Did Ameren pay a whistleblower to shut up and go away?
An engineer who raised safety concerns at AmerenUE’s Callaway nuclear power station received a six-figure settlement after accusing the company of retaliation.
According to correspondence sent to public officials, the Missouri-based subsidiary of Ameren Corp. paid at least $500,000 to induce Lawrence Criscione to resign in late 2007 — effectively stopping an investigation by the Nuclear Regulatory Commission.
AmerenUE has recently applied for a license to build a second reactor at the Callaway site, approximately 10 miles southeast of Fulton, Mo. Concerns about operations at its current — and only — nuclear plant may weigh in the approval process.
Criscione, employed by AmerenUE from May 2002 until November 2007, declined to discuss terms of the confidential settlement with FOCUS/Midwest or his efforts to get state and federal regulators to take a closer look at operations at the 24-year-old plant.
But in a letter sent to U.S. Sen. Dick Durbin’s office, dated Aug. 15, 2007, Criscione said that the Callaway plant “has a culture which discourages disagreement with upper management and which inhibits effective problem identification and resolution. The management of Callaway plant would prefer not to know about problems and is reluctant to fully investigate them.”
Criscione, a resident of Illinois who described himself to Durbin as “an ardent supporter” of nuclear power, wrote that he’d previously filed two allegations about Callaway operations with the NRC.
One of complaints concerned an incident on Oct. 21, 2003, when the plant’s operating crew lost control of reactivity and the plant inadvertently shut down. Criscione, who uncovered information about the shutdown several years later, alleged that the shift supervisor allowed control rods to remain withdrawn for approximately 90 minutes “to avoid having to admit to upper management that his crew lost control of the reactor.”
Criscione outlined his efforts to address the incident internally, and faulted plant managers for their unwillingness to penalize employees who attempted to “cover up” the incident.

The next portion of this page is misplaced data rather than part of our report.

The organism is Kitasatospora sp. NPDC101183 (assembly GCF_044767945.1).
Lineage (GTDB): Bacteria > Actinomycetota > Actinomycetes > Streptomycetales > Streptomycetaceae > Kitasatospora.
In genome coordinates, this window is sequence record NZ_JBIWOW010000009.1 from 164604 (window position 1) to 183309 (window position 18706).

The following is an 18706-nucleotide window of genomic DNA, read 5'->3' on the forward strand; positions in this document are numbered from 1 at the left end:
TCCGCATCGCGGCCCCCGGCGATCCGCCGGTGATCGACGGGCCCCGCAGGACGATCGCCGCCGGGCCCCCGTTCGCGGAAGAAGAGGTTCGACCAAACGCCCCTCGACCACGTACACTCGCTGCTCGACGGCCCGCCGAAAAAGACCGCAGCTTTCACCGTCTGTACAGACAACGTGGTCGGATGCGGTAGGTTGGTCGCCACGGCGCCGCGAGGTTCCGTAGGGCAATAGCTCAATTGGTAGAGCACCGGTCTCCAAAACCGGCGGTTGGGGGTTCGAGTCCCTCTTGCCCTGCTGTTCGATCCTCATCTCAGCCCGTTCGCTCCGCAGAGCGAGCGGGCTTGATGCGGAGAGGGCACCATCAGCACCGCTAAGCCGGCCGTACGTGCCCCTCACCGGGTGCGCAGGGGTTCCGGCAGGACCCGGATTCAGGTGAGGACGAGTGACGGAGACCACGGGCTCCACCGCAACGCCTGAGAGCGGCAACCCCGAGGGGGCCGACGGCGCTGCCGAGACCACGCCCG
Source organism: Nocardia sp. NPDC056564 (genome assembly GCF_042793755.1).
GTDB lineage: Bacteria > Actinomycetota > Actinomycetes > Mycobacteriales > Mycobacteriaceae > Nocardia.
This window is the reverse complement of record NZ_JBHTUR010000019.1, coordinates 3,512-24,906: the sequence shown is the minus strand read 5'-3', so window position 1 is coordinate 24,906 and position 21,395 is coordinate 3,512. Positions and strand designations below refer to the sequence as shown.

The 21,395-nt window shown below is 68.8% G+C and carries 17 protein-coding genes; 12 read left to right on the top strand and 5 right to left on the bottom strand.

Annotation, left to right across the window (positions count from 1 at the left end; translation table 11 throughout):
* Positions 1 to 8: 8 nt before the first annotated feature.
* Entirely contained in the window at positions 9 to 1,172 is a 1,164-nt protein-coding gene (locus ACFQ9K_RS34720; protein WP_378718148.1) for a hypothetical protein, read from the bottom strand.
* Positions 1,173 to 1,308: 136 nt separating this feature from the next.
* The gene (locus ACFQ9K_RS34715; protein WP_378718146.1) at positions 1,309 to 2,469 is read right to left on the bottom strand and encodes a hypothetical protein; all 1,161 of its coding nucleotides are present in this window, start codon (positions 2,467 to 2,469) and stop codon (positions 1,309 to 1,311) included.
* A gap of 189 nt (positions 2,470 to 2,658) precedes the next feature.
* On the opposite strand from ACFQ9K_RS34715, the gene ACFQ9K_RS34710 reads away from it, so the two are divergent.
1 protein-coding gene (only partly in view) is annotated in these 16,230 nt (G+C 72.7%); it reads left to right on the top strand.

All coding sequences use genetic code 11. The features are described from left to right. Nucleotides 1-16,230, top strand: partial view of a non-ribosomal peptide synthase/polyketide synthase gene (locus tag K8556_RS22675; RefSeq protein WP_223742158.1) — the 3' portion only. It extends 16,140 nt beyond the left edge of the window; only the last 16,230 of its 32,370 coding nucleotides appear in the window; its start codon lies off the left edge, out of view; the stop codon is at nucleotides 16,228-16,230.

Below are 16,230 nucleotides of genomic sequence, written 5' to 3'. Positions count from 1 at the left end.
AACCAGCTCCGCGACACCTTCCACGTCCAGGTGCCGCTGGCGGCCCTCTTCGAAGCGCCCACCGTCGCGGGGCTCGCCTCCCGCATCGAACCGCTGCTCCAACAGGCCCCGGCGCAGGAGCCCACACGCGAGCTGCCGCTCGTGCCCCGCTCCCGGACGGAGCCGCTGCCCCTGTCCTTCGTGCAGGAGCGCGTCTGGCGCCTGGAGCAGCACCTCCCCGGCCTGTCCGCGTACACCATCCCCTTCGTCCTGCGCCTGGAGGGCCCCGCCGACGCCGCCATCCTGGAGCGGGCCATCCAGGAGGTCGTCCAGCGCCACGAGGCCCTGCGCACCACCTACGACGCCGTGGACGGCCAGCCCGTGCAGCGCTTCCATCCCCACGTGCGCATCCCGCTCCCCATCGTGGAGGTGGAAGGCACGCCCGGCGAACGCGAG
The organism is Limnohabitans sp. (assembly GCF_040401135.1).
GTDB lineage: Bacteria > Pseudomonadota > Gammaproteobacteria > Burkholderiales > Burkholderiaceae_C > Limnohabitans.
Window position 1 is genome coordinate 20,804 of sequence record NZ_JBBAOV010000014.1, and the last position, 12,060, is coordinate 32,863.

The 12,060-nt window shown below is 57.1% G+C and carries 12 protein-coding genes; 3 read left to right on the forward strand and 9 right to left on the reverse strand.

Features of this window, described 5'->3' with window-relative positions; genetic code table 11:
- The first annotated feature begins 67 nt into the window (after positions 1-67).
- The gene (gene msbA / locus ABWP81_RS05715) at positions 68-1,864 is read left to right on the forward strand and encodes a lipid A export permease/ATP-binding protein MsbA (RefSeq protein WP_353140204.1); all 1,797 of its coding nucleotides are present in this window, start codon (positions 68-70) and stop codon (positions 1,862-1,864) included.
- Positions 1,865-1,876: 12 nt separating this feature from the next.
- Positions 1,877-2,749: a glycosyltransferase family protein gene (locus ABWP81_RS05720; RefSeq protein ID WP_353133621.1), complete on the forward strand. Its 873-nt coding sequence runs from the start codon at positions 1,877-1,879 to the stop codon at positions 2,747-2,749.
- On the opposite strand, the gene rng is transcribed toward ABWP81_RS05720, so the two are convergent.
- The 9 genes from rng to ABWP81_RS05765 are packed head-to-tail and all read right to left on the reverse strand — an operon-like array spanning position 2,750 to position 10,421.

The NRC investigated the incident and in August 2007 it found that the handling of the 2003 incident was “not prudent” and faulted the operators for failing to “exercise optimum reactivity management.” The NRC, however, did not penalize any of the operators involved in the incident, because Callaway’s operating procedures did not spell out a time limit for when control rods had to be inserted.
“I find this reasoning inane,” Criscione said in an e-mail to several Missouri state lawmakers, dated Sept. 29, 2008. “I believe any nuclear engineering professor will tell you that the most important task following an inadvertent reactor shutdown is to ensure the reactor remains shutdown by inserting the control rods. It amazes me that the U.S. Nuclear Regulatory Commission would be willing to turn a blind eye to such negligent behavior.”
In 2007, after pressing his concerns about the handling of the October 2003 incident, Criscione received an unfavorable performance evaluation and was denied a promotion. Believing that Callaway management was preparing to fire him, he filed complaints with the NRC and the U.S. Department of Labor alleging that he was the victim of retaliation.
AmerenUE then offered a settlement: It would pay Criscione if he resigned and dropped his labor-department action.
The utility didn’t require Criscione to drop his NRC complaint, but it didn’t have to: The commission closed the investigation on its own.
When Criscione called to find out why, agency officials told him it was the NRC’s policy not to pursue an investigation when parties agree to settle.
Criscione was angry about the outcome, as subsequent correspondence makes clear.
In a letter he’s shared with elected officials, dated Feb. 29, 2008, an NRC official attempts to explain to Criscione why the agency isn’t taking any further action and acknowledges the engineer’s frustration.
“You stated that had you known that the NRC would not investigate your complaint, you would not have settled with the licensee,” the official wrote.
“Please be assured, however, that the NRC will continue its oversight responsibility to assess the licensee’s [Ameren’s] safety conscious work environment.”
FOCUS/Midwest has asked an Ameren spokesman to comment on the settlement. – Roland Klose (firstname.lastname@example.org)
UPDATE: The Associated Press reported this story on June 17, 2009.